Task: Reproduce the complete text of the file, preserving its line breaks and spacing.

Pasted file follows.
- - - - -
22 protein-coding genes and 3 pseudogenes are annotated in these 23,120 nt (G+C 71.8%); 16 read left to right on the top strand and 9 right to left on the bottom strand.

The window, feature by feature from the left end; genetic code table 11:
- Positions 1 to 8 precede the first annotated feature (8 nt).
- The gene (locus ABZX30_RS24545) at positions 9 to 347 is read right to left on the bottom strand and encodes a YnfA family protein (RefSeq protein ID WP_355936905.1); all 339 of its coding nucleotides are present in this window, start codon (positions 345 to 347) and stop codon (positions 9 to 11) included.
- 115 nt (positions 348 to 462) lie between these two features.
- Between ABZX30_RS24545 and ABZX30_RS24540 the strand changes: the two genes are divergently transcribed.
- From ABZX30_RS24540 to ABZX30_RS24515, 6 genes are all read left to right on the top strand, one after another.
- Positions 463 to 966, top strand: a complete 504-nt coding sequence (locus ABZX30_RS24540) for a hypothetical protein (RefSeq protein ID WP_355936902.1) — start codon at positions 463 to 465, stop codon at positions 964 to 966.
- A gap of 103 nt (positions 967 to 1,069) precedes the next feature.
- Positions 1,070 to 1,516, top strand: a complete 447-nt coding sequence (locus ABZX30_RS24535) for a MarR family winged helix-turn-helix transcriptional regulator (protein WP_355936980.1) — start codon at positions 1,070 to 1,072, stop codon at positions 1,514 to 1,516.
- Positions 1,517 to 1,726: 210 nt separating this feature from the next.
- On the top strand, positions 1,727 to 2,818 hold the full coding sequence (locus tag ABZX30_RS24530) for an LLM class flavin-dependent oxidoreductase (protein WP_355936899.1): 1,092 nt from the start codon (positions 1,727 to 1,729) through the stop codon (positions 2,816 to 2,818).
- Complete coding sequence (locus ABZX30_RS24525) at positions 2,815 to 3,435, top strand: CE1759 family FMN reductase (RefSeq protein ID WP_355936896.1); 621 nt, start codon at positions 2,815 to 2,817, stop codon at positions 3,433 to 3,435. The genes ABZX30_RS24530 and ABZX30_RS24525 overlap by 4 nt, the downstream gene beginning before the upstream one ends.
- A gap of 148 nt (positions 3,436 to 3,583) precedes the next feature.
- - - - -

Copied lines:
22 protein-coding genes and 3 pseudogenes are annotated in these 23,120 nt (G+C 71.8%); 16 read left to right on the top strand and 9 right to left on the bottom strand.

The window, feature by feature from the left end; genetic code table 11:
- Positions 1 to 8 precede the first annotated feature (8 nt).
- The gene (locus ABZX30_RS24545) at positions 9 to 347 is read right to left on the bottom strand and encodes a YnfA family protein (RefSeq protein ID WP_355936905.1); all 339 of its coding nucleotides are present in this window, start codon (positions 345 to 347) and stop codon (positions 9 to 11) included.
- 115 nt (positions 348 to 462) lie between these two features.
- Between ABZX30_RS24545 and ABZX30_RS24540 the strand changes: the two genes are divergently transcribed.
- From ABZX30_RS24540 to ABZX30_RS24515, 6 genes are all read left to right on the top strand, one after another.
- Positions 463 to 966, top strand: a complete 504-nt coding sequence (locus ABZX30_RS24540) for a hypothetical protein (RefSeq protein ID WP_355936902.1) — start codon at positions 463 to 465, stop codon at positions 964 to 966.
- A gap of 103 nt (positions 967 to 1,069) precedes the next feature.
- Positions 1,070 to 1,516, top strand: a complete 447-nt coding sequence (locus ABZX30_RS24535) for a MarR family winged helix-turn-helix transcriptional regulator (protein WP_355936980.1) — start codon at positions 1,070 to 1,072, stop codon at positions 1,514 to 1,516.
- Positions 1,517 to 1,726: 210 nt separating this feature from the next.
- On the top strand, positions 1,727 to 2,818 hold the full coding sequence (locus tag ABZX30_RS24530) for an LLM class flavin-dependent oxidoreductase (protein WP_355936899.1): 1,092 nt from the start codon (positions 1,727 to 1,729) through the stop codon (positions 2,816 to 2,818).
- Complete coding sequence (locus ABZX30_RS24525) at positions 2,815 to 3,435, top strand: CE1759 family FMN reductase (RefSeq protein ID WP_355936896.1); 621 nt, start codon at positions 2,815 to 2,817, stop codon at positions 3,433 to 3,435. The genes ABZX30_RS24530 and ABZX30_RS24525 overlap by 4 nt, the downstream gene beginning before the upstream one ends.
- A gap of 148 nt (positions 3,436 to 3,583) precedes the next feature.